Exchange Online PowerShell is a critical automation tool for many Office 365 tenants. In 2021, Microsoft will remove basic authentication for PowerShell, so it’s time to change over to modern authentication. For scripts that run as batch or background jobs, that means converting to certificate-based authentication. In this post, we explore how to get the self-signed cert to glue everything together.
Microsoft announced that the Azure AD Sign-in Activity Report for end users is now generally available. Good progress has been made since the preview, but some problems still persist. It’s fair to ask end users to review their sign-in activity, but to have a chance of catching problems, the data you ask people to review must be understandable by them, and sometimes the data in this report isn’t.
Microsoft 365 Business Premium customers will benefit from the provision of Azure Active Directory P1 Premium licenses. All good, but what about the Office 365 E3 tenants who pay the same monthly fee? Many enterprise tenants could use the features licensed by Azure Active Directory Premium P1, but they’ll have to pay $6/user/month to get the same benefit.
Office 365 licenses can seem complex, especially when you descend to the level of multi-product license plans. PowerShell makes it easy to generate a quick and simple report of who’s been assigned which license. And best of all, because the code is PowerShell, you can amend it to your heart’s content.
Azure Active DIrectory is getting a slimmed-down background image to help with bandwidth-constrained locations. Office 365 tenants with custom backgrounds won’t see the change. Customizing the appearance of the sign-in screen is easy if you prepare. And to finish up, we have pointers to a set of videos about how Azure Active Directory authentication works.
Teams supports federated guest access for Gmail accounts using the identity provider framework of Azure B2B Collaboration. Office 365 tenants must first decide if they want Gmail accounts as guests in all or some teams before going down the federation route. Why Teams and not other Office 365 apps? It’s all to do with the endpoint used by the client to connect. If it can handle federation, all good. If not, it’s standard Azure B2B Collaboration.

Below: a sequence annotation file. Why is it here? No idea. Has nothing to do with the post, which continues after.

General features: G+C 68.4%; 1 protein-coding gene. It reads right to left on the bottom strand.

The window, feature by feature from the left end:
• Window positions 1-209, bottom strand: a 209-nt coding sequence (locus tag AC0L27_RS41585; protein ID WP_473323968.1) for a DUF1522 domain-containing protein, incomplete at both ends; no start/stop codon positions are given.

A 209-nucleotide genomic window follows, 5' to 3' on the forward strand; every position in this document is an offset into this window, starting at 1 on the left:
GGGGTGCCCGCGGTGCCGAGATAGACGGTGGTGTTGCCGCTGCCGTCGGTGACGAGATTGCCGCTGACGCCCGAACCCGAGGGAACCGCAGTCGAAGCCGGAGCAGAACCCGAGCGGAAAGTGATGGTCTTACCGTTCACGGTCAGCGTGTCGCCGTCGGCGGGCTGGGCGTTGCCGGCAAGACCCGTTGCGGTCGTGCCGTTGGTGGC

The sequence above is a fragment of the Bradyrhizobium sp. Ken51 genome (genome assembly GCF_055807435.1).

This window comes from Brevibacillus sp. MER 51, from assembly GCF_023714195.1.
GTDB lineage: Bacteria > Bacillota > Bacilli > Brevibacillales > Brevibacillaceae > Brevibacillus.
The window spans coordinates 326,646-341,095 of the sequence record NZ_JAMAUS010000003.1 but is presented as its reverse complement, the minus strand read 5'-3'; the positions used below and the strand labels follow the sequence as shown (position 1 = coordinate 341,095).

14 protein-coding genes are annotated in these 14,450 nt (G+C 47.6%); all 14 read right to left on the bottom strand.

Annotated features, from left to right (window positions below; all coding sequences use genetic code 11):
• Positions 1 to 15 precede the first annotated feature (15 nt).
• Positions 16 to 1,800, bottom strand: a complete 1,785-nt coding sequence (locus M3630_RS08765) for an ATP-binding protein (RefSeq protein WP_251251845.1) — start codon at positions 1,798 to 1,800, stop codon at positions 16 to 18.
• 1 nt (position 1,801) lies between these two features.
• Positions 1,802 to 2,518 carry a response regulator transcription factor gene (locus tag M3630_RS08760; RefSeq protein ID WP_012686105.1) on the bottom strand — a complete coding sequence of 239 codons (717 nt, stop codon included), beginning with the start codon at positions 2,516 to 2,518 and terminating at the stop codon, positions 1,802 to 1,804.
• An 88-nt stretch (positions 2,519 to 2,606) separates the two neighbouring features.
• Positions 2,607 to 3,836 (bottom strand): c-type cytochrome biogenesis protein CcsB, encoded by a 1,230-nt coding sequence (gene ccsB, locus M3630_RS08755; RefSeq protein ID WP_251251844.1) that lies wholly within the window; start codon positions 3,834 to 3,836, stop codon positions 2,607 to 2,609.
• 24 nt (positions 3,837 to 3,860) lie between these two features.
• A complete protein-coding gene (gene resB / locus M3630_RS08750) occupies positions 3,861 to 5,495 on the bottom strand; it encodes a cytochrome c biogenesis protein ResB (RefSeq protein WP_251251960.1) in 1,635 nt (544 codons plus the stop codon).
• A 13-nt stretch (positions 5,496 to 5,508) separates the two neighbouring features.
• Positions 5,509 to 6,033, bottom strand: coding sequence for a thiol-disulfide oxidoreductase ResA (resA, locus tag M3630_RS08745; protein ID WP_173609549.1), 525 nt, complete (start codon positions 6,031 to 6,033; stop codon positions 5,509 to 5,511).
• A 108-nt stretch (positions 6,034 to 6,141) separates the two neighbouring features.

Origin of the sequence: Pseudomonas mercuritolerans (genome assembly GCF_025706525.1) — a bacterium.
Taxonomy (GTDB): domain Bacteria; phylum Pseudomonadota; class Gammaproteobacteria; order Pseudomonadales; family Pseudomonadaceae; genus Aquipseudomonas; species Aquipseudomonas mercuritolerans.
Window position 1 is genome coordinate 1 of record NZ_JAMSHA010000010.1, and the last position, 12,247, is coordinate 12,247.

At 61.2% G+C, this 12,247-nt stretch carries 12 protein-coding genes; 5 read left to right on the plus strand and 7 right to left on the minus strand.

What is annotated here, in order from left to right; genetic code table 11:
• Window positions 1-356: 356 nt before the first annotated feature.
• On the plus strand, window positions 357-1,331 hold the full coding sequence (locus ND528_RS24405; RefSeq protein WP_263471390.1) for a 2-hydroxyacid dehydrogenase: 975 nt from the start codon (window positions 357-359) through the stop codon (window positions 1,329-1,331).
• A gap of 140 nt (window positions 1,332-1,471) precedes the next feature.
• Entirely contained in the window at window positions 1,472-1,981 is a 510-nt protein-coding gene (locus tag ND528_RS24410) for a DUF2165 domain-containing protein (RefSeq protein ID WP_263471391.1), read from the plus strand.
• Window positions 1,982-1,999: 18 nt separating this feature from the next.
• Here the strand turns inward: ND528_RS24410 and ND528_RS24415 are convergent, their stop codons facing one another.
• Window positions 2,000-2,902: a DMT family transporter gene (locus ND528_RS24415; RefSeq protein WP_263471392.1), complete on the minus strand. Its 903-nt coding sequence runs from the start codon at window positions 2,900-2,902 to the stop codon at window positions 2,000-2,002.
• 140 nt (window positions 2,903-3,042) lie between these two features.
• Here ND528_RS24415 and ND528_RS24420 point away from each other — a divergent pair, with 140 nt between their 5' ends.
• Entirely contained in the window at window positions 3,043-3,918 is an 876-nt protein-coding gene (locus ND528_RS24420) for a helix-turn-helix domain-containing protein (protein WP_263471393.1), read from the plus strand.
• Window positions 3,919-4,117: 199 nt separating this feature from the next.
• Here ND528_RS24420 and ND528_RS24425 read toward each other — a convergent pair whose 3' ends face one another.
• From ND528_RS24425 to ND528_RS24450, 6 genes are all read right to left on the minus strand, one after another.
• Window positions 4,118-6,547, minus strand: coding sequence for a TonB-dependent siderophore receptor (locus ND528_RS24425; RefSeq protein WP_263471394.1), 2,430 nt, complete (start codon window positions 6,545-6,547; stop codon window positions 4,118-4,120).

Microsoft annoyed many Office 365 tenant administrators when they announced plans to allow self-service purchases for the Power Platform apps. A curious note in the FAQ might reveal how tenants can block this feature. If self-services purchases depend on accessing your tenant directory, maybe you can disable the service principal that holds the role enabling that access.
Azure Active Directory now features the public preview of the My Sign-Ins feature, which allows users to see where their sign-ins originate and what applications are used to sign-in. It’s a nice idea but Office 365 users are unlikely to find the page. We can help by creating a custom tile with a link to the My Sign-Ins page. The tile appears in the Office 365 apps menu and makes it easy for people to access their sign-in data.
Office 365 Informatiom Barriers allow tenants to erect communication firewalls between different groups. Teams supports Information Barriers, but currently has a problem adding new guest accounts to team memberships. An easy workaround exists, but debugging what’s going on is difficult because of the lack of clues.